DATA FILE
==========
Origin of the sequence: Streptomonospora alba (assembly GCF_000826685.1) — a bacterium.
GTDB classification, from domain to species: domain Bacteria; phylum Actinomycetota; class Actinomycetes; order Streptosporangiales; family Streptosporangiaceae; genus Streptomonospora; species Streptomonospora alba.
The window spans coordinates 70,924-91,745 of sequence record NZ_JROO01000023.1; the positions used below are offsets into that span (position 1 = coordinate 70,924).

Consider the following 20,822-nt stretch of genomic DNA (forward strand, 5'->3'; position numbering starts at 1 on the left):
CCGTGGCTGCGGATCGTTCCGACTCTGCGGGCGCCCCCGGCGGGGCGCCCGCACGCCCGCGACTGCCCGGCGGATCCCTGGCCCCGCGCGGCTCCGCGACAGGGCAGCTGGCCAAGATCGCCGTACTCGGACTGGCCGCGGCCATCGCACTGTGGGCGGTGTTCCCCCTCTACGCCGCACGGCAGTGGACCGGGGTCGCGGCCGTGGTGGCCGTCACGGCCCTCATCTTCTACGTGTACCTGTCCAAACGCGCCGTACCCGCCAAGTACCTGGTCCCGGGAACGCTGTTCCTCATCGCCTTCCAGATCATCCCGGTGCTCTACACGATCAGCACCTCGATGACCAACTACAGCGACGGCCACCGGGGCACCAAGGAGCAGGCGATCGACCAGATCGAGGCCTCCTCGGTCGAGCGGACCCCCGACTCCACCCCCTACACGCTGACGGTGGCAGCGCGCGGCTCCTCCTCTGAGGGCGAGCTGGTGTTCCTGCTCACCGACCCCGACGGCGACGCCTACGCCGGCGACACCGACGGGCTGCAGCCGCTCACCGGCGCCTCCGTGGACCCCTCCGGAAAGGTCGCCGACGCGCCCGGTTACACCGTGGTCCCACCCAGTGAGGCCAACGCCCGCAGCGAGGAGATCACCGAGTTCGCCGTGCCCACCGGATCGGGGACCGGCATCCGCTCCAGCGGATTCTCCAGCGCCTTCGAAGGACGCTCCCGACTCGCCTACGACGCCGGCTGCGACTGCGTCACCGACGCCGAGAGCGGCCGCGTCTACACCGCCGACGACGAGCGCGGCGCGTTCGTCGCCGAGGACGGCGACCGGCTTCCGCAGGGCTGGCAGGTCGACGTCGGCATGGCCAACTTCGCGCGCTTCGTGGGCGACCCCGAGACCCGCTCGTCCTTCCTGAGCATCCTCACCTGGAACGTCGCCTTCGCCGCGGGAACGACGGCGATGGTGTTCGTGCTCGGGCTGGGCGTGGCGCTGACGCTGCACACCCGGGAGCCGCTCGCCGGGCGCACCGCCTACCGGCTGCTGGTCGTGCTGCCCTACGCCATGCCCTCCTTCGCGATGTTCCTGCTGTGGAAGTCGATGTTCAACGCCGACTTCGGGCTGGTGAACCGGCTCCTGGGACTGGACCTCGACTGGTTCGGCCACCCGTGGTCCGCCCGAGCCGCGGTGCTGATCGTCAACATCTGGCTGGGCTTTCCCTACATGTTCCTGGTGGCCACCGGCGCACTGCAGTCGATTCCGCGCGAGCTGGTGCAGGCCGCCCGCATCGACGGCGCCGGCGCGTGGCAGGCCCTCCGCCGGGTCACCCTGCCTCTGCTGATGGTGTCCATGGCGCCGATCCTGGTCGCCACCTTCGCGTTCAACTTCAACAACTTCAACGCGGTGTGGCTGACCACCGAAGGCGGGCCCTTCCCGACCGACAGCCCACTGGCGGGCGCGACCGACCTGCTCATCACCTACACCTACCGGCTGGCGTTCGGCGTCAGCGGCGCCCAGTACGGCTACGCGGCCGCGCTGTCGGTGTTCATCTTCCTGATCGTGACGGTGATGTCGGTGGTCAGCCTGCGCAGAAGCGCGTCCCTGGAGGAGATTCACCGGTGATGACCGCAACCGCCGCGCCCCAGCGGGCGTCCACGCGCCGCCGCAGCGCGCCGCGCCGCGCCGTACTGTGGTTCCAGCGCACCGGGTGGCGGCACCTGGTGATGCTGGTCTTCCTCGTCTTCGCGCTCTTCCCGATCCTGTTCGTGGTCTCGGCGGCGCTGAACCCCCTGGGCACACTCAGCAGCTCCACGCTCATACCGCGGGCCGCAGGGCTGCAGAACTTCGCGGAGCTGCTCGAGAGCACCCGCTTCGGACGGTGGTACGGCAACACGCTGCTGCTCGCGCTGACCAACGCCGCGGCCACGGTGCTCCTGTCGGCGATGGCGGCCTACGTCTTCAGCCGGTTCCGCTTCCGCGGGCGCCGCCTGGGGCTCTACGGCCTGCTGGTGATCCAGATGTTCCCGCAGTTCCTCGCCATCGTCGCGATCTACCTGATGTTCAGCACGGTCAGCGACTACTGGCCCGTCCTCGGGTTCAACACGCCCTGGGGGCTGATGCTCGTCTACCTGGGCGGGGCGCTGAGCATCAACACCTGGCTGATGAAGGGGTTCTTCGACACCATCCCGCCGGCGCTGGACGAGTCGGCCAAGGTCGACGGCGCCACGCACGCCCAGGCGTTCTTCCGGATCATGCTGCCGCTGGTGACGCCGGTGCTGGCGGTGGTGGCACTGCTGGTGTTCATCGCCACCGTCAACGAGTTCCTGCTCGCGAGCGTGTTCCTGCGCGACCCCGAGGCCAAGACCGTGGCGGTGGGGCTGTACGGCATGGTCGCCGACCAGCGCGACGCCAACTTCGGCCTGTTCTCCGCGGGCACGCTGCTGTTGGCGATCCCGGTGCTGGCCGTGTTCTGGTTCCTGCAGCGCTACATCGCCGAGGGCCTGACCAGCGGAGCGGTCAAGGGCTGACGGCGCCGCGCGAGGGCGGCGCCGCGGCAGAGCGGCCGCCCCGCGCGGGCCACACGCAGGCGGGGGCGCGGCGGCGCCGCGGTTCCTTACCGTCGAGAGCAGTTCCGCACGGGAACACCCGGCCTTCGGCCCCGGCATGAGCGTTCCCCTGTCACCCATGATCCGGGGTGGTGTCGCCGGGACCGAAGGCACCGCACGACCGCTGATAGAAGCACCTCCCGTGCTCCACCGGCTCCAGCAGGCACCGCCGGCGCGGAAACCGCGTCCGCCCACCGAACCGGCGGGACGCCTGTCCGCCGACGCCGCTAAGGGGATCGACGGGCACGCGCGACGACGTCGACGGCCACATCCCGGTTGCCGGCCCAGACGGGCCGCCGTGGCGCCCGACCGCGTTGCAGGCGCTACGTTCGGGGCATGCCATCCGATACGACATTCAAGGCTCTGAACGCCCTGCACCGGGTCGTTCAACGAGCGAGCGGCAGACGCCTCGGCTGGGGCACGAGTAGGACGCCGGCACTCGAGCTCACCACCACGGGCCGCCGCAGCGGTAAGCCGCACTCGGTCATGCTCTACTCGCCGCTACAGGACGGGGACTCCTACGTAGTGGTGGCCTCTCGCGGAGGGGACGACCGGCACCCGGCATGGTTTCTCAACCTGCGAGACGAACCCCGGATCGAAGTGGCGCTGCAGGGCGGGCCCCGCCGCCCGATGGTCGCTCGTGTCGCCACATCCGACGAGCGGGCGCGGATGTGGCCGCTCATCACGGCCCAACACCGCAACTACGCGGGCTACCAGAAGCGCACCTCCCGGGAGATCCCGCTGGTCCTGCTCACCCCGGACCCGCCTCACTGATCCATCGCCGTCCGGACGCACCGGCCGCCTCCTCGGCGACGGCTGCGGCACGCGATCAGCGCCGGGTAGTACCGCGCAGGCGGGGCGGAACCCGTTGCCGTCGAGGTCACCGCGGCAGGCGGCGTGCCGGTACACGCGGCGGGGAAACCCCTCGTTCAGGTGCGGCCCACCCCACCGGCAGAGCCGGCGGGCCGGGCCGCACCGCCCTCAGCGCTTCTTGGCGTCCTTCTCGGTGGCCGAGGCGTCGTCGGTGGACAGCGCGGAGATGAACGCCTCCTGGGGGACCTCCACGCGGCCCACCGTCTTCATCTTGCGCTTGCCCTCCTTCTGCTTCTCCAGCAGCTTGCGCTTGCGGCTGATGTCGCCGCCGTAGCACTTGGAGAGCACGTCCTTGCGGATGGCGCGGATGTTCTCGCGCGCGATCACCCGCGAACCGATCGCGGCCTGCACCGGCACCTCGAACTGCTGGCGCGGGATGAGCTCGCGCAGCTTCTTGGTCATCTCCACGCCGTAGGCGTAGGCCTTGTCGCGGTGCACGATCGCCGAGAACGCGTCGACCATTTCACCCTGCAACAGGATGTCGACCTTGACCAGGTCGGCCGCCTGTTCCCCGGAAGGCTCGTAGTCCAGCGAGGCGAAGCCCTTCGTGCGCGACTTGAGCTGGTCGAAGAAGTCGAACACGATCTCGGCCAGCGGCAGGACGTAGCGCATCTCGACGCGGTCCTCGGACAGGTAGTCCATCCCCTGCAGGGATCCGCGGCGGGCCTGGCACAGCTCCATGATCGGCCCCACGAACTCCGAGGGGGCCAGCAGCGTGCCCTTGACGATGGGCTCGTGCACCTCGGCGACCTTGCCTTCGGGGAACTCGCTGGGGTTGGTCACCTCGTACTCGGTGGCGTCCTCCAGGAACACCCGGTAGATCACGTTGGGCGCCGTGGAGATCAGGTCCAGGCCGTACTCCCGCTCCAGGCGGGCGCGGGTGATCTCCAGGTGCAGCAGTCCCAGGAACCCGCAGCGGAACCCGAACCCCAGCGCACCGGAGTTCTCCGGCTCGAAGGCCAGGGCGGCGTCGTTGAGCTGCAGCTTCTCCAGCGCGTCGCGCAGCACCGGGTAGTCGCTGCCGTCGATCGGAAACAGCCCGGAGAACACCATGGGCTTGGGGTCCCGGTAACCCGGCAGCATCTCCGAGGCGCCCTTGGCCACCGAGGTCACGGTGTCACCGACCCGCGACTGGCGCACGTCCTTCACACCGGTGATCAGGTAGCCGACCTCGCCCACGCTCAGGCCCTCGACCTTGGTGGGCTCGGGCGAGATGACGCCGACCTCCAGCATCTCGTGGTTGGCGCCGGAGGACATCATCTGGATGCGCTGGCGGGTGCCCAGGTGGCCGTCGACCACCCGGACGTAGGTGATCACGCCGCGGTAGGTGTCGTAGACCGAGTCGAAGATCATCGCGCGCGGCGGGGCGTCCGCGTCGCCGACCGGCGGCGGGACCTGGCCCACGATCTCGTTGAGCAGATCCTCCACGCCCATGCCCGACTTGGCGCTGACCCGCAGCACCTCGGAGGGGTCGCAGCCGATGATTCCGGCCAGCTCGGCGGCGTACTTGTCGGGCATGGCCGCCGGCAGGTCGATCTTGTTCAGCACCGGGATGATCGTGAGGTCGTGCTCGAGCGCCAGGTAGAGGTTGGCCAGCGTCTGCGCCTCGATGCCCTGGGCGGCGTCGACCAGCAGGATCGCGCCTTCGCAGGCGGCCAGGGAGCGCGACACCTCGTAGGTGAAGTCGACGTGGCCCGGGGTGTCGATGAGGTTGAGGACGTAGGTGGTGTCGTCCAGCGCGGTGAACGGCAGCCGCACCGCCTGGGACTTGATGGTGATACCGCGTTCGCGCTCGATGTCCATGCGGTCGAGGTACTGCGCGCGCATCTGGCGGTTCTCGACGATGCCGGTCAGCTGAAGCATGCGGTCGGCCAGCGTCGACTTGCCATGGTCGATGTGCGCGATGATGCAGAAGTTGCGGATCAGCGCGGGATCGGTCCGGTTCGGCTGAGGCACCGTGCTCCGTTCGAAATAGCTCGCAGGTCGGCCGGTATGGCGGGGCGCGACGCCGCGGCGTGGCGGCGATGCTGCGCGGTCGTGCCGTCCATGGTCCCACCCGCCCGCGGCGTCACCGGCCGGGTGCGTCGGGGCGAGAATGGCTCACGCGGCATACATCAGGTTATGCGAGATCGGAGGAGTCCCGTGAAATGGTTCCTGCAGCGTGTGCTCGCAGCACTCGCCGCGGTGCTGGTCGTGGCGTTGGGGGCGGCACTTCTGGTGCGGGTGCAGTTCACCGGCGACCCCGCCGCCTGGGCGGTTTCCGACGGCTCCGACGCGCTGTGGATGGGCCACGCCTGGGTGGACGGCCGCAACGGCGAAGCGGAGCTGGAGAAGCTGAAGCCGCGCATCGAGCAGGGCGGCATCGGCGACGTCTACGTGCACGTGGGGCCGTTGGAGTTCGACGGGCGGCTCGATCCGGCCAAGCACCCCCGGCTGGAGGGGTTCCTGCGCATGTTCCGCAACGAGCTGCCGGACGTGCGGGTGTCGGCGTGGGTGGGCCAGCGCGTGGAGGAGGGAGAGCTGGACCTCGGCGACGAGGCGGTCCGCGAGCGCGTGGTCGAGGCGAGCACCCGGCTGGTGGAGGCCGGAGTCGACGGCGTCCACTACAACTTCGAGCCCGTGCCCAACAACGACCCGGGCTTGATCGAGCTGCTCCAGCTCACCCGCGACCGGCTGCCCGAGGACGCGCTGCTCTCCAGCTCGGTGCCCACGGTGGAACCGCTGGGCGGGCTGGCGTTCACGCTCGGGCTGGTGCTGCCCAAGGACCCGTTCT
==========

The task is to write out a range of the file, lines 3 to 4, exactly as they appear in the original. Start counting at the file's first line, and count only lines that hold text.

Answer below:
The window spans coordinates 70,924-91,745 of sequence record NZ_JROO01000023.1; the positions used below are offsets into that span (position 1 = coordinate 70,924).

Consider the following 20,822-nt stretch of genomic DNA (forward strand, 5'->3'; position numbering starts at 1 on the left):